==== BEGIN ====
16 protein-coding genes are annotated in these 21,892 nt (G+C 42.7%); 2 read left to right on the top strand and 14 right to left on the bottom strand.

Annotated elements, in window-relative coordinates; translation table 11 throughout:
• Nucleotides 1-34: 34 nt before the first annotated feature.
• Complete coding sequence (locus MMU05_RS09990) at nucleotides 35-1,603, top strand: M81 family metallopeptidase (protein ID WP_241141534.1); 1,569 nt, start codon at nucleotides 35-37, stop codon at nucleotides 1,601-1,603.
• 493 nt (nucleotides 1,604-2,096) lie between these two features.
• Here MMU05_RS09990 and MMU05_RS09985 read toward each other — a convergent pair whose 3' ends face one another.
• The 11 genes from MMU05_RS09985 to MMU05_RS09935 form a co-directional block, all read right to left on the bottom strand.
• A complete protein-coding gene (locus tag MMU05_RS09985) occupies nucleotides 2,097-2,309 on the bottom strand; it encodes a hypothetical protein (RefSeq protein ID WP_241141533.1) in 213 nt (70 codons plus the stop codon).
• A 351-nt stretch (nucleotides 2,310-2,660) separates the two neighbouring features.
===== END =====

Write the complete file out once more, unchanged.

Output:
16 protein-coding genes are annotated in these 21,892 nt (G+C 42.7%); 2 read left to right on the top strand and 14 right to left on the bottom strand.

Annotated elements, in window-relative coordinates; translation table 11 throughout:
• Nucleotides 1-34: 34 nt before the first annotated feature.
• Complete coding sequence (locus MMU05_RS09990) at nucleotides 35-1,603, top strand: M81 family metallopeptidase (protein ID WP_241141534.1); 1,569 nt, start codon at nucleotides 35-37, stop codon at nucleotides 1,601-1,603.
• 493 nt (nucleotides 1,604-2,096) lie between these two features.
• Here MMU05_RS09990 and MMU05_RS09985 read toward each other — a convergent pair whose 3' ends face one another.
• The 11 genes from MMU05_RS09985 to MMU05_RS09935 form a co-directional block, all read right to left on the bottom strand.
• A complete protein-coding gene (locus tag MMU05_RS09985) occupies nucleotides 2,097-2,309 on the bottom strand; it encodes a hypothetical protein (RefSeq protein ID WP_241141533.1) in 213 nt (70 codons plus the stop codon).
• A 351-nt stretch (nucleotides 2,310-2,660) separates the two neighbouring features.